SD card sizes become an issue when examining which devices they will be used in conjunction with. MiniSD cards have mostly fallen out of favour, and apart from older devices and some digital cameras, miniSD cards are not used anymore. Full-sized SD cards are usually found in use with digital cameras, laptops, and desktops. The smallest cards, microSD cards have found massive popularity as the cards of choice for mobile phones and many of the latest electronic devices. Luckily, for those concerned about incompatibility and the inability to use the same microSD card to transfer data between their mobile device and their laptop or PC, many microSD cards come with adapters which turn the tiny card into a normal-sized SD card, which can then be used in conjunction with a laptop or PC.

3. SD, SDHC, and SDXC

Apart from physical size, another consideration when choosing a SD card is the storage space of the card. SD cards have come a long way in terms of storage space, with cards that can store up to 64GB or larger being available.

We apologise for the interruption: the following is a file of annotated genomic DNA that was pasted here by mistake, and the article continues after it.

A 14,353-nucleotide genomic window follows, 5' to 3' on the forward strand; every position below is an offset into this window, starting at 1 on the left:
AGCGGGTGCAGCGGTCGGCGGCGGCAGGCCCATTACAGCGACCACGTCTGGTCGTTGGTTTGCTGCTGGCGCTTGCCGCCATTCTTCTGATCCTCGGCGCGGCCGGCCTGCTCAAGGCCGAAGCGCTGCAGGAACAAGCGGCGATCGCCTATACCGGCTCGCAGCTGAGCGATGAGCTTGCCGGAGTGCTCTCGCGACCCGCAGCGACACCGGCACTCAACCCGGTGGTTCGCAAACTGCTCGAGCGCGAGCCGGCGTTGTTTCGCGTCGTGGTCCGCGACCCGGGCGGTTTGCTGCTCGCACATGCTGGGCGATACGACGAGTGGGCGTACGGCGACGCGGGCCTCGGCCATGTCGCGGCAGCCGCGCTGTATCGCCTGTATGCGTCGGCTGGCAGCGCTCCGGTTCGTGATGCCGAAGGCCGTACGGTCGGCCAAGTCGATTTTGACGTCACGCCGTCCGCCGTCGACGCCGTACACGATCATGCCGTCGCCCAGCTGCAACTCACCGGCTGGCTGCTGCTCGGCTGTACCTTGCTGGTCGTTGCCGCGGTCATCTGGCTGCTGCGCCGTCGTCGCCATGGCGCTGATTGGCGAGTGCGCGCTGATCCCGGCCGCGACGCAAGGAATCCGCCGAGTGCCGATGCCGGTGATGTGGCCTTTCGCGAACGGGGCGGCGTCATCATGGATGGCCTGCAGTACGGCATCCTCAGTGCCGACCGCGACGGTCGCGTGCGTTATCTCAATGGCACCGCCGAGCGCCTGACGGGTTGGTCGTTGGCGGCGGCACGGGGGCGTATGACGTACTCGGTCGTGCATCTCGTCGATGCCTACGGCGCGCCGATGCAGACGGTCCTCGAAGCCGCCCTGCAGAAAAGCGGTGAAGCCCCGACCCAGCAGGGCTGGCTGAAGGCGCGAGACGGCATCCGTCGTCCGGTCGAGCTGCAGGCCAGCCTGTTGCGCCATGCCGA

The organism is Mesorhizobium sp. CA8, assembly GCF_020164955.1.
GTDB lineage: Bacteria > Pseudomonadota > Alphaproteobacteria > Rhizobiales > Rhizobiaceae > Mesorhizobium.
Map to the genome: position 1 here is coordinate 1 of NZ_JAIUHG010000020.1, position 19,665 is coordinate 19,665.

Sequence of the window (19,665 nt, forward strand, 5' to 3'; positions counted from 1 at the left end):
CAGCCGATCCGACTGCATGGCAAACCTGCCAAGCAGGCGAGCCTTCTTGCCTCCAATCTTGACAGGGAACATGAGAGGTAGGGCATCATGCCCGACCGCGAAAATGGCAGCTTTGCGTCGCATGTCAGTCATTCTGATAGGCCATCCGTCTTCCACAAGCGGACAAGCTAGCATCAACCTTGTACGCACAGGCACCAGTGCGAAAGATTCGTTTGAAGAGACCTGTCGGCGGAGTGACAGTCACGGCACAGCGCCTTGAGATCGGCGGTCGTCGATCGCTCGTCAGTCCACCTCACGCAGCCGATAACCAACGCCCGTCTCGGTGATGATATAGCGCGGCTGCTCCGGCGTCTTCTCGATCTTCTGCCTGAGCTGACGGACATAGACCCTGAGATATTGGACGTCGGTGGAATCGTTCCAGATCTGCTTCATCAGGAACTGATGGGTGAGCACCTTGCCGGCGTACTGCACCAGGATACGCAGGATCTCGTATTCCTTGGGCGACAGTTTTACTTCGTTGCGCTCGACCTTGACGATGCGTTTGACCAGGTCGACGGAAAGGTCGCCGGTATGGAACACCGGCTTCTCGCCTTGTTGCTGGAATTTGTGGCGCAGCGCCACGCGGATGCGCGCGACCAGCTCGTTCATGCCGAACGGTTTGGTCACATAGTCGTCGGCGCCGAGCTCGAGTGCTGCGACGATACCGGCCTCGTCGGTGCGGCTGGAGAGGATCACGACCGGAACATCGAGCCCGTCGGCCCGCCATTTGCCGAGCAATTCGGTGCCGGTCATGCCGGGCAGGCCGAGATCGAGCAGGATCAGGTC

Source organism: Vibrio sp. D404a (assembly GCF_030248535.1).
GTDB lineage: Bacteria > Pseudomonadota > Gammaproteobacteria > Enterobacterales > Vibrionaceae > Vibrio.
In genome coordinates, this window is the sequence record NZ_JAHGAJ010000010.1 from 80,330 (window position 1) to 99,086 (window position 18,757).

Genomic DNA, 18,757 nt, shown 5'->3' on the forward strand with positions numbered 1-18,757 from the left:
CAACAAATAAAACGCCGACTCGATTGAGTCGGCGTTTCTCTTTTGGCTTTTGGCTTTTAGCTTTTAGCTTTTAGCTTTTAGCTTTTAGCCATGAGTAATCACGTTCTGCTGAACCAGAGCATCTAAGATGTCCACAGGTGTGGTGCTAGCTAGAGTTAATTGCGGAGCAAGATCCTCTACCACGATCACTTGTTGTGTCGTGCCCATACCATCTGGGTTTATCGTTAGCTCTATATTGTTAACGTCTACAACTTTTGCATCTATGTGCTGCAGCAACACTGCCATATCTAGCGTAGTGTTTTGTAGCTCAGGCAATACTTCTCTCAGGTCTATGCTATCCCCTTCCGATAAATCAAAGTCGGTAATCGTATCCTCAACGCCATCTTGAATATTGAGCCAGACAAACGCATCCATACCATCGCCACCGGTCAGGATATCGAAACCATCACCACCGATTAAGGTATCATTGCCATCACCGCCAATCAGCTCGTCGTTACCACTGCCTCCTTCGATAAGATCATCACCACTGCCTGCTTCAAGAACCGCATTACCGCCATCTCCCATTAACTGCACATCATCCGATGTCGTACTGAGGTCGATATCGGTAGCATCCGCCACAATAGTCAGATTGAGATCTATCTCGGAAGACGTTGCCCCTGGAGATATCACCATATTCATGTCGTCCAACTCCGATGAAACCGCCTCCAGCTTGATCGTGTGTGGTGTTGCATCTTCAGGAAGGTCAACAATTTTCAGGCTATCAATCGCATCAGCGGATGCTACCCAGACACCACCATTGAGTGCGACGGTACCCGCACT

SD Cards

SD cards were the first cards on the market, and can only store up to 2GB of data. It should be noted that microSD cards that have the same format can also store only 2GB of data, as physical size doesn't have an impact on the amount of storage space.

SDHC Cards

2GB is a tiny amount of data storage, which is why the developers and manufacturers of SD cards came up with an additional storage format known as SDHC, which stands for Secure Digital High Capacity. These cards can store between 4GB and 32GB, but can only be used in devices compatible with the SDHC format. The SDHC format is also reverse compatible, meaning that devices that can read SDHC cards can also read SD cards, but devices that can only read SD formats cannot use cards that have the SDHC format.

SDXC Cards